Safe to Use as Directed: Understanding Glyphosate Myths

Brian German Agri-Business, Industry

Glyphosate myths continue to remain in the public eye through news reports, social media, and multiple court cases centered on its use in agriculture.  The material that has been around for more than four decades has become a hot topic of debate over the past few years, with supporters of glyphosate products and opponents both adamant in their arguments.  Regardless of the passion surrounding the idea of safety concerning glyphosate or its alleged potential for causing cancer, the scientific verification remains unwavering.   

“There have been multiple studies on glyphosate and glyphosate-based herbicides – so both the formulated product and the just active ingredient – and there is no association between glyphosate and any kind of cancer,” said Liza Dunn, Medical Affairs Lead for Bayer Crop Science.  “This has been looked at by regulatory agencies all over the world.”

Dunn speaking to winegrape growers and pest control advisors in Monterey.

Much of the argument pointing to glyphosate as a carcinogen revolves around an article that was published in a well-respected medical journal in 2015. When the International Agency for Research on Cancer published a monograph on glyphosate in The Lancet, it was misclassified as an insecticide instead of rightfully classifying glyphosate as an herbicide.  The misclassification of glyphosate caused subsequent medical professionals to look at the material with a misunderstanding of its toxicity profile.  The misrepresentation of glyphosate has since helped usher in several lawsuits in recent years asserting that the material caused cancer.

“We are vigorously defending our product because we know it’s not a carcinogen and we know how critical it is for agriculture,” Dunn noted.  “We’ve had the California Medical Association, the California Dental Association, and the California Hospital Association file an amicus brief on our behalf because they understand how important it is to have scientific credibility determine court cases.”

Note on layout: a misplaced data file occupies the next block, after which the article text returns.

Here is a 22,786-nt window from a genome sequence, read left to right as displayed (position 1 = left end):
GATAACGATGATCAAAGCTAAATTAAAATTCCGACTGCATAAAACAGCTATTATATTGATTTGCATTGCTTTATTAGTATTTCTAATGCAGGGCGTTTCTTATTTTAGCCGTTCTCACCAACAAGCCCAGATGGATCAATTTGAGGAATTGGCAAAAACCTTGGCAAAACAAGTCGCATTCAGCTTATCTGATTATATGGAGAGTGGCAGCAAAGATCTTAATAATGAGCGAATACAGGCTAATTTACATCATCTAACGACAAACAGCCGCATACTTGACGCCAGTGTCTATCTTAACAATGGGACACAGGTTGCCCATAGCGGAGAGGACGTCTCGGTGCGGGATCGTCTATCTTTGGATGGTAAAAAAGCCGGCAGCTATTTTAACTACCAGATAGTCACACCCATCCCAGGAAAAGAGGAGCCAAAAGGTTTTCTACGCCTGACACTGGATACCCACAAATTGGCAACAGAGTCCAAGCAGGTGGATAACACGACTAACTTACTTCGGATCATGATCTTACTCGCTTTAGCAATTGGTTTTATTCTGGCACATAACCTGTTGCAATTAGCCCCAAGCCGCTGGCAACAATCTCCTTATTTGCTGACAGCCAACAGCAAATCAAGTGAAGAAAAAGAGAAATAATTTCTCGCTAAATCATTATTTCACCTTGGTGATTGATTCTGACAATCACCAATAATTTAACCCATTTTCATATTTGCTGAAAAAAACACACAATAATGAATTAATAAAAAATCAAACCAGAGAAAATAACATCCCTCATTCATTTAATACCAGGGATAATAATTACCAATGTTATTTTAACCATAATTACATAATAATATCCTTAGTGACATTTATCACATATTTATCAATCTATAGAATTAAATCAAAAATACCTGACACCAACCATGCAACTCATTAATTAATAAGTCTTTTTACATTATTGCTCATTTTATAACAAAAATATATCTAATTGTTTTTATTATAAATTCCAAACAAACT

One of the glyphosate myths is that there simply has not been sufficient scientific study that can definitively determine if the material is or is not a carcinogen. Dunn pointed out that the material is registered in more than 160 countries around that world, which requires a review of all the information that is available.  When a product is up for reregistration every ten to 15 years depending on the country, it undergoes yet another review incorporating all the scientific studies related to the material.  “It turns out that glyphosate has been looked at every three to five years because it’s registered in so many countries,” Dunn explained.

The article published in 2015 also prompted the rereview of the material by multiple different agencies.  The U.S. Environmental Protection Agency (EPA) even convened a cancer committee specifically assembled to address the potential that glyphosate might be a carcinogen.  Dunn explained that the committee reviewed hundreds upon hundreds of studies related to the material. Despite the EPA’s review which found glyphosate to be a safe material to use, another one of the glyphosate myths that continues to linger is that EPA will no longer be allowing glyphosate registrations. “That is not true. The EPA has come out publicly and said that glyphosate-based herbicides are not carcinogenic, and they are safe to use as directed.  You don’t need to worry about health effects associated with using glyphosate-based herbicides,” said Dunn.


Glyphosate has been on the market for nearly 45 years and has proved to be an essential material in agricultural systems around the world.  The efficacy of the material in combatting weeds in various types of crops has helped to revolutionize farming in some parts of the world that had previously not experienced that level of agricultural production. Dunn noted that farmers have more than 10,000 years of organic production experience, but it has only been in the last 50 years that there has been food security in the West.  Scientific and technological advancements play a critical role in moving agricultural production forward to be able to meet the needs of an ever-expanding world population. 

“That’s because of the scientific advances in agriculture that have profoundly changed it and glyphosate is one of those key things, key chemicals that’s part of those scientific advances,” Dunn explained.  “Glyphosate actually turns out to be the foundation of American agriculture, both North and South America and indeed worldwide; and it’s as critical to agriculture as antibiotics are to medicine.”

Listen to the interview below.

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Brian German

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Ag News Director, AgNet West